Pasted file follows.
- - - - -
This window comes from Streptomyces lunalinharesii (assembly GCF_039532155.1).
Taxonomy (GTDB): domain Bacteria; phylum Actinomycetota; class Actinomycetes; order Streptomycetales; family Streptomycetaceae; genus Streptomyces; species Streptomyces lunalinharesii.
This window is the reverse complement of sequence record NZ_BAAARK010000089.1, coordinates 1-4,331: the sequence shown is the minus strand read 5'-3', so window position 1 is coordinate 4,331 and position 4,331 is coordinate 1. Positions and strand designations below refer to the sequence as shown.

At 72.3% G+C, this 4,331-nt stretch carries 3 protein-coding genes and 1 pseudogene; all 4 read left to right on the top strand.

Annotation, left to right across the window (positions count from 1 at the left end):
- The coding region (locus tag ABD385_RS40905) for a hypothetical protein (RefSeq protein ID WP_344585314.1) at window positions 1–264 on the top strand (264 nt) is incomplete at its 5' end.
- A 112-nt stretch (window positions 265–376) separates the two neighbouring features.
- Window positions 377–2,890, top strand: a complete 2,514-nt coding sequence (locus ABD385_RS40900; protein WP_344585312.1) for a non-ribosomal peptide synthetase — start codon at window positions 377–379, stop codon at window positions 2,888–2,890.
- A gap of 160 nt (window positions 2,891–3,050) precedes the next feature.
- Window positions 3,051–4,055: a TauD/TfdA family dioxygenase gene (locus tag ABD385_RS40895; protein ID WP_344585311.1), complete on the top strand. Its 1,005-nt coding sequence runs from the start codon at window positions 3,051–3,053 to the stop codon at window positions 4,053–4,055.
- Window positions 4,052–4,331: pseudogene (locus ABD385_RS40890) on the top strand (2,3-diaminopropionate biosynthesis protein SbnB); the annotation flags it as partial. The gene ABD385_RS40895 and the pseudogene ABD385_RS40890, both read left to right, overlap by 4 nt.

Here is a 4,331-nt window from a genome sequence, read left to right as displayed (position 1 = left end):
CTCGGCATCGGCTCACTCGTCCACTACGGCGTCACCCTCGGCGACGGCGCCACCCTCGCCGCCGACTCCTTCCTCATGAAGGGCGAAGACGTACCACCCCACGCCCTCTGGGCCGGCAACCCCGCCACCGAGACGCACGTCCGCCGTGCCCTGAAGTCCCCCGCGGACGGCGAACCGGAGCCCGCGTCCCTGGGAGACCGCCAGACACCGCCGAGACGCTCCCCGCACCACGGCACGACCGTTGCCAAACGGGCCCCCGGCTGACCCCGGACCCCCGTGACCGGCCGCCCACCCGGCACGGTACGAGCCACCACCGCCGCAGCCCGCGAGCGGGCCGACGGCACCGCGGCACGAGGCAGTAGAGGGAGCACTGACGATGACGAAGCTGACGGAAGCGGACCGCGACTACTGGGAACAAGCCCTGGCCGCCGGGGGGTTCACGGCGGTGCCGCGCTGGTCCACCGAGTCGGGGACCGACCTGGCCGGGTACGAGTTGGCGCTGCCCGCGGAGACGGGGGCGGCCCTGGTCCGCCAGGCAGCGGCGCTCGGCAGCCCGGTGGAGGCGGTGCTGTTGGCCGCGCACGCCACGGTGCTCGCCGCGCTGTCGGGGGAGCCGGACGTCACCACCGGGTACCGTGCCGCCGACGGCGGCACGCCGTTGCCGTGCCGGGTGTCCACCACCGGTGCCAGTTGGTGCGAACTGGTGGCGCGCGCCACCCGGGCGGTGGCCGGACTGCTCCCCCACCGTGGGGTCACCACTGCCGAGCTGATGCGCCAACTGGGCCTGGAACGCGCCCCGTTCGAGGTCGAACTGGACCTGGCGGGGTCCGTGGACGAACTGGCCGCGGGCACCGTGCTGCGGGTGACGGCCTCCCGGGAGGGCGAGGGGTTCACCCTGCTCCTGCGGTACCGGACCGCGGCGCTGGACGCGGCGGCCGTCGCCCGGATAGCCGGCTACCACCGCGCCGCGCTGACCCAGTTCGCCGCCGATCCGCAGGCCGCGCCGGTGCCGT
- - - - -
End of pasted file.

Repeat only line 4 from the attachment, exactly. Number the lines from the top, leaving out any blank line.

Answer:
At 72.3% G+C, this 4,331-nt stretch carries 3 protein-coding genes and 1 pseudogene; all 4 read left to right on the top strand.